Biggest billionaire losers in market fall

Jack Ma is now $2 billion poorer than he was last month. He's down to his last $23 billion.

Rich company founders and shareholders benefited from the market's rally to record highs in September, but its free fall this week has shaved billions from their fortunes, showing just how exposed today's rich have become to wild market swings.

Harold Hamm
Michael S. Williamson | The Washington Post | Getty Images
Harold Hamm

Although you certainly shouldn't shed a tear for them—retirees, pension funds and everyday investors feel the relative pain of market falls far more—here are just a few of the biggest wealth losers in the market's fall, based off Thursday's opening prices.

It's worth noting, of course, that their assets are for more complex than just these stock holdings.

Harold Hamm: The CEO of Continental Resources may be battling his ex-wife in court over a hefty possible divorce payout, but the market fall has proved just as damaging. With Contintental's share price falling by a third since hitting an all-time high in early September, Hamm's personal stake in the company is down by more than $3.5 billion, bringing his total fortune to around $16 billion.

Jack Ma: The Alibaba founder saw his fortune soar to more than $25 billion with the initial public offering of Alibaba in September. Since then, the value of his shares has fallen by $2 billion. He's still the richest man in China, but it now looks like his company's IPO could mark the euphoric peak of the market this year.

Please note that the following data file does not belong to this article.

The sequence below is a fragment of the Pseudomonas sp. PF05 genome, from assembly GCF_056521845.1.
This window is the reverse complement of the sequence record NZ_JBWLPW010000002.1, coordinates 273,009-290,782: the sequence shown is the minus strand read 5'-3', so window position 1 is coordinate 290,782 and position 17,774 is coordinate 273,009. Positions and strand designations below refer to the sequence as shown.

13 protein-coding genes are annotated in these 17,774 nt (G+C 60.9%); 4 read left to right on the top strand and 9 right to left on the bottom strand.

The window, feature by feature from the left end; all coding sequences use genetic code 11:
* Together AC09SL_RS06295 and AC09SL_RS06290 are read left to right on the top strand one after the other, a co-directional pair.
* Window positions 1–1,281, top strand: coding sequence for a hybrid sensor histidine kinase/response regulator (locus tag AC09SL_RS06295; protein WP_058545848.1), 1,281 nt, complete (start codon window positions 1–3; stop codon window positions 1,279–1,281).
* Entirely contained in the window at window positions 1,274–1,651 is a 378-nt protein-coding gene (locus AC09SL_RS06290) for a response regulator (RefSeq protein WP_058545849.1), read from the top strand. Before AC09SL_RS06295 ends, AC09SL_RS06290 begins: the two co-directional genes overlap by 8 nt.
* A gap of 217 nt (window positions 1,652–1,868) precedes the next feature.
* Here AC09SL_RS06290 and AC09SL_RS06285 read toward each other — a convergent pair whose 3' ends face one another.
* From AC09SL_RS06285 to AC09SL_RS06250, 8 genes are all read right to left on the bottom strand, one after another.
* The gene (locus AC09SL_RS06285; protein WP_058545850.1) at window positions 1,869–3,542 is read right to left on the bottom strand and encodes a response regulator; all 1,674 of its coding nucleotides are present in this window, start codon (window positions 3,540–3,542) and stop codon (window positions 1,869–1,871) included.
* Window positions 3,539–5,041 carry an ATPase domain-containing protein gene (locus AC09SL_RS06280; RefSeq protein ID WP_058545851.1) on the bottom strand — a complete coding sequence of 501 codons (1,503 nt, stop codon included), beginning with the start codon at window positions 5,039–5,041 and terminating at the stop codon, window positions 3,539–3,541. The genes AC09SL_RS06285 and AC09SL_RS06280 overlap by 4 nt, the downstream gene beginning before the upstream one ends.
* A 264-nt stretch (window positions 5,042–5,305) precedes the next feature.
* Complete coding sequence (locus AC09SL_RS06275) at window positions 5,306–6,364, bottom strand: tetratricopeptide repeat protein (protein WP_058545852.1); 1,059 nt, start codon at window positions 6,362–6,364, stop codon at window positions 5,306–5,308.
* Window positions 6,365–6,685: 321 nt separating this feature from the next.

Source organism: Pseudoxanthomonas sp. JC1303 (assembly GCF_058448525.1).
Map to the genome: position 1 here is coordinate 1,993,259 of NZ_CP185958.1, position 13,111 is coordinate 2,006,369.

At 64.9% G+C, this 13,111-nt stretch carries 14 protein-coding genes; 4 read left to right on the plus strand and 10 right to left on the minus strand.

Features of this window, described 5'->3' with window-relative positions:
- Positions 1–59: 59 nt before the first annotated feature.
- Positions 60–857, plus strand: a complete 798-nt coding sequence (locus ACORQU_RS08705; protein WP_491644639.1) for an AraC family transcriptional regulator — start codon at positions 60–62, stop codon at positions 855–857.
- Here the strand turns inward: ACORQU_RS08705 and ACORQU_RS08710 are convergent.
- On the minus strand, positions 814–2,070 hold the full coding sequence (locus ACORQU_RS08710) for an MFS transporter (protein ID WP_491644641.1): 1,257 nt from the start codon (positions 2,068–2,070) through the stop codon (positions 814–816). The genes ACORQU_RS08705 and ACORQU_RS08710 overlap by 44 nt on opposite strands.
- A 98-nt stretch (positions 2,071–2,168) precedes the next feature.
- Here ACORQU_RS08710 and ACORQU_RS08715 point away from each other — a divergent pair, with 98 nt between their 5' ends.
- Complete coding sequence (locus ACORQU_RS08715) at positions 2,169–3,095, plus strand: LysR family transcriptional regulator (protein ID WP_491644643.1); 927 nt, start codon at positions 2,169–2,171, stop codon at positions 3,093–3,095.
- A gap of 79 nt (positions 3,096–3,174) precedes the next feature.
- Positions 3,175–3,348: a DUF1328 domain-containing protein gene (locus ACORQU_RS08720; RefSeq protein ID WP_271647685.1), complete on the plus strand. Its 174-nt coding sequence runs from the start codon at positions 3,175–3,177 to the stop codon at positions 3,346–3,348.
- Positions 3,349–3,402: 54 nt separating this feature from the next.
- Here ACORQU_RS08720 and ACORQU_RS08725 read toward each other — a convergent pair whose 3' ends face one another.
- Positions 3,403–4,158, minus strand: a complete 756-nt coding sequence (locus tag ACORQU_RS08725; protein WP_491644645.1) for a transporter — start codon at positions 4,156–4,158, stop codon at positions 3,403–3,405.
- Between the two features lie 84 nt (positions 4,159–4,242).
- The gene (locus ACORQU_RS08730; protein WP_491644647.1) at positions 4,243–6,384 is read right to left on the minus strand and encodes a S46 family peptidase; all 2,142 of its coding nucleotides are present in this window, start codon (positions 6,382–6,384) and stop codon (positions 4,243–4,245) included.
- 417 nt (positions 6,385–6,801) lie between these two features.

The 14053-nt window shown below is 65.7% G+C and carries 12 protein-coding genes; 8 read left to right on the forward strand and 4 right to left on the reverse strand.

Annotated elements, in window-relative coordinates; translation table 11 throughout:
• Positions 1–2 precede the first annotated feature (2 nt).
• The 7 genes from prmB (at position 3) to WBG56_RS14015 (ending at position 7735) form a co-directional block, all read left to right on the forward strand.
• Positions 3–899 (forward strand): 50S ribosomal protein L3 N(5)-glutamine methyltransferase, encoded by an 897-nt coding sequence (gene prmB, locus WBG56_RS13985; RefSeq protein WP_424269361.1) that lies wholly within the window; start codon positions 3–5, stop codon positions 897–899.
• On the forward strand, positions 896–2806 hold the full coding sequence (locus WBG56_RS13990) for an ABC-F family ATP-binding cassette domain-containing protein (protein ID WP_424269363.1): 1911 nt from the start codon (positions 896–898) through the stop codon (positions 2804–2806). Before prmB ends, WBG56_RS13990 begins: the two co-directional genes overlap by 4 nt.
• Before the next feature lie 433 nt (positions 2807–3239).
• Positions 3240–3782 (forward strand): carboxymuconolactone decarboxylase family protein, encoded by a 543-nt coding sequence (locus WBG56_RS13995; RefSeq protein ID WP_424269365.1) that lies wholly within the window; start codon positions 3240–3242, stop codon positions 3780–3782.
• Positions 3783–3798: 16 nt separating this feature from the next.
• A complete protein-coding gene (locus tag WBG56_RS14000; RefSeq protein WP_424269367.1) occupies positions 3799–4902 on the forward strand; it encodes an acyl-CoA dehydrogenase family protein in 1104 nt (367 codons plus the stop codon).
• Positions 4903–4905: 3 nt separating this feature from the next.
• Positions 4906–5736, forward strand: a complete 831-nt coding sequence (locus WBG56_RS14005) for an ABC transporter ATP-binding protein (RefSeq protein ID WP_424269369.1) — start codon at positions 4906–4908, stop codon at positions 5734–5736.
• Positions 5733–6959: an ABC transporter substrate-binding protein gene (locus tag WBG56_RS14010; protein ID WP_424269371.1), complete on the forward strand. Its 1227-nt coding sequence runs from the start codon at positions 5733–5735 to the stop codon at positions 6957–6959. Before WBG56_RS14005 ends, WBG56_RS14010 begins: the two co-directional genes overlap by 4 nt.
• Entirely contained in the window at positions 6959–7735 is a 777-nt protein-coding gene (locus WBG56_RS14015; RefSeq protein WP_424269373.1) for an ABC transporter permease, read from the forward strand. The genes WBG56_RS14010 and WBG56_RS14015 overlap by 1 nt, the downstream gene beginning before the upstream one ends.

Nick Woodman: The founder of GoPro might want to hook a GoPro to his net worth, since it's been jumping and falling more than a motocross racer. The company's IPO made him a billionaire, and his net worth shot up to more than $4.8 billion as the stock tripled over the following months. But over the past couple of weeks, shares have fallen back toward $70, cutting Woodman's fortune back to a little more than $3 billion. That includes his gift of 5.8 million shares to charity—a well-timed move for his tax writeoff, since it was announced when the stock was close to its high of $98.47.

Reed Hastings: The Netflix CEO is no stranger to sudden wealth loss. Hastings saw the value of his Netflix stake fall by 75 percent in 2011, to $217 million, when the stock price plunged. After last night's disappointing earnings results, the stock was down about one-third at the market's open, compared to its top in September. That means Hastings has lost his billionaire status (at least on paper), as his stake in the company went from $1.2 billion to around $800 million. Hastings, of course, has been selling shares regularly throughout the company's history, so he's got a good safety stash.

Carl Icahn got hit in the collateral damage of Netflix as well, losing $200 million on paper overnight. Luckily for him, he sold off a good portion of his Netflix stake last year.